Monday, January 4, 2016

The Importance of Failure

My greatest concern is not whether you have failed, but whether you are content with your failure. 
- Abraham Lincoln

Story time, pull up to your computer screens or phones and grab a cup of tea. For this story we need to go all the way back to the fall of 1992. When the only cell phone I'd seen, up to that point, was in a bag and you plugged it in. (My students would shudder in horror at that very statement.) I was young, stubborn, and attending my first semester at the University of Kentucky in Lexington. I hated it. For a variety of reasons spanning from homesickness to knowing I was in the wrong place, I wanted to transfer by October of that fall. I braced myself, told my parents, and they promptly said no. 

You'd think that might deter me, but you'd be wrong. Knowing I'd have to figure this out on my own, and knowing I was absolutely not finishing out the year there, I went to work. These were the days before easy access to a computer as well, so I called the local university near my hometown - five hours away. I couldn't transfer in until I was a junior, I knew that, but I asked to set up a meeting with an admissions advisor. I called across that same town to the local community college and set up a meeting an hour after the other one with admissions there. Then I sold plasma for two weeks, purchased a round trip ticket on a Greyhound bus, and went home for the weekend. I stayed with friends, met with the two different schools in admissions, figured out the plan for the next three and 1/2 years, hopped back on the Greyhound to Lexington and called my parents again. The transfer would be happening whether they supported me or not. 

To say they were a bit ticked off at their stubborn and resourceful daughter would be an understatement. Years later looking back I know the truth, they only had themselves to blame. Growing up they were twin pillars in my life, real life examples of work ethic. Through them, I knew that when faced with failure, you didn't give up. I knew that playing the woe is me card would be frowned upon. I also knew that I had gotten myself into this situation and I was responsible for figuring a way out, so I did. In 1992, I was a bit resentful that they refused to bail me out. In 2016 I am in awe of 18 year old me and beyond grateful for everything my parents taught me - spoken or unspoken.

Today I read this article someone shared on Facebook. (HERE) It immediately reminded me of my freshman year journey. At the time, I could have looked at my inability to stick it out at UK a failure, but I didn't. I looked at it as a bump in the road. However I had faced failures so many times over the years, I knew how to navigate these tricky waters. I'm not sure all of the kids I teach today would be the same. 

In fact, it is because of my students that I parent the way I do. I'm not winning any award for the best parent, let's be honest. There are days I think I've got it figured out and days I know all too well that I am soooooooo far behind. What I do know is that I allow them to fail - probably more often than they'd like. I've never helped with homework or even talked about it much at home. If they ask, I'll give suggestions. If it something requiring parental assistance, I will do the minimum. I've never packed their backpacks, brought forgotten lunches or instruments to school. Nope. A friend asked me about that once and then said I had simply gotten lucky - I had organized kids. It's true, I do have one son that is relatively organized, but I also have another that's an organizational disaster. However, both have had several forgotten lunches during Kindergarten and first, homework left at home after that, and then they began to remember. Both forgot a band instrument at least once. Small failures, but life moved forward.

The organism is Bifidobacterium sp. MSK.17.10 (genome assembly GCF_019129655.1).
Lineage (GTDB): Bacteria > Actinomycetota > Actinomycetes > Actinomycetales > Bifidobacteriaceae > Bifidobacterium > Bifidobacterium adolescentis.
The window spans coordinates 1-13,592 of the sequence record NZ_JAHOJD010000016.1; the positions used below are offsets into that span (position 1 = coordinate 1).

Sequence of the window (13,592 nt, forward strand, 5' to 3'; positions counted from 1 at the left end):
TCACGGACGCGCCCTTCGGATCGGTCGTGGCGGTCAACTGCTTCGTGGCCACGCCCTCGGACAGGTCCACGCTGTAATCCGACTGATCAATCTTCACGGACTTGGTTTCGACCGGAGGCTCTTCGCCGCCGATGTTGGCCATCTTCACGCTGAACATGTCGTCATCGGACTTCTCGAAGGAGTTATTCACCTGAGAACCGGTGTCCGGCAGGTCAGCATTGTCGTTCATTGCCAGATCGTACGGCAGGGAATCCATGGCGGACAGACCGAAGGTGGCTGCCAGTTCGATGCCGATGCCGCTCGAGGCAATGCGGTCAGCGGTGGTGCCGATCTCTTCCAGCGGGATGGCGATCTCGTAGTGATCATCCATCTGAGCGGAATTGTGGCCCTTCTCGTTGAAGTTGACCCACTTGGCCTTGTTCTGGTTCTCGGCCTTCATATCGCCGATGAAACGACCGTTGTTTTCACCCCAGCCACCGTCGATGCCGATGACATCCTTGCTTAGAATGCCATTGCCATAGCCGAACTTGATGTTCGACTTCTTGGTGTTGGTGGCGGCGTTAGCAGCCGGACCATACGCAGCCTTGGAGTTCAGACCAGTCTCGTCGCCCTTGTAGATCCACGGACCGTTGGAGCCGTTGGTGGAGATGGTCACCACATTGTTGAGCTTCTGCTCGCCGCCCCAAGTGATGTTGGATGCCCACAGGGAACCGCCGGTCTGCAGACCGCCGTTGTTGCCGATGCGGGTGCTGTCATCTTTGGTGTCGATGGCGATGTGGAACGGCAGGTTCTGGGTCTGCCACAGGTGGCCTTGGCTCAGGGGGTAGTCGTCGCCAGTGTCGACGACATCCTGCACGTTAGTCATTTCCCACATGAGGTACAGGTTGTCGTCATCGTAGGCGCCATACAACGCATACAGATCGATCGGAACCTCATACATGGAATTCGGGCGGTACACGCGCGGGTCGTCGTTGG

We've had bigger ones too. Some I've spoken about, some I haven't. One most recent one was when one of my boys didn't make the basketball team, his favorite sport. We let him be sad for about an hour - which did break my heart a bit - and then asked him to figure out a plan. Did he still want to try again? Did he want to play somewhere else this year? He figured out what he wanted to do and we helped him move forward. We've talked about it, shared when we failed as kids, what we did about it. As I type this post, I'm listening to him dribble in the basement, not because I required it, but because he wants to.

Failure is a pretty big deal, and we are all going to face it. No one will escape life unscathed. But I think we are doing our children - both our own and our students - a disservice if we teach them that failure is bad. It isn't. It's how we learn, grow, and move forward. Now, almost twenty-four years later, I can see how much I gained from that failure at the college level. I got to see what I was made of, what type of determination I had. I also learned that without a shadow of a doubt that I had inherited my dad's (and both of my grandmothers') stubbornness. I wouldn't trade that experience for anything in the world.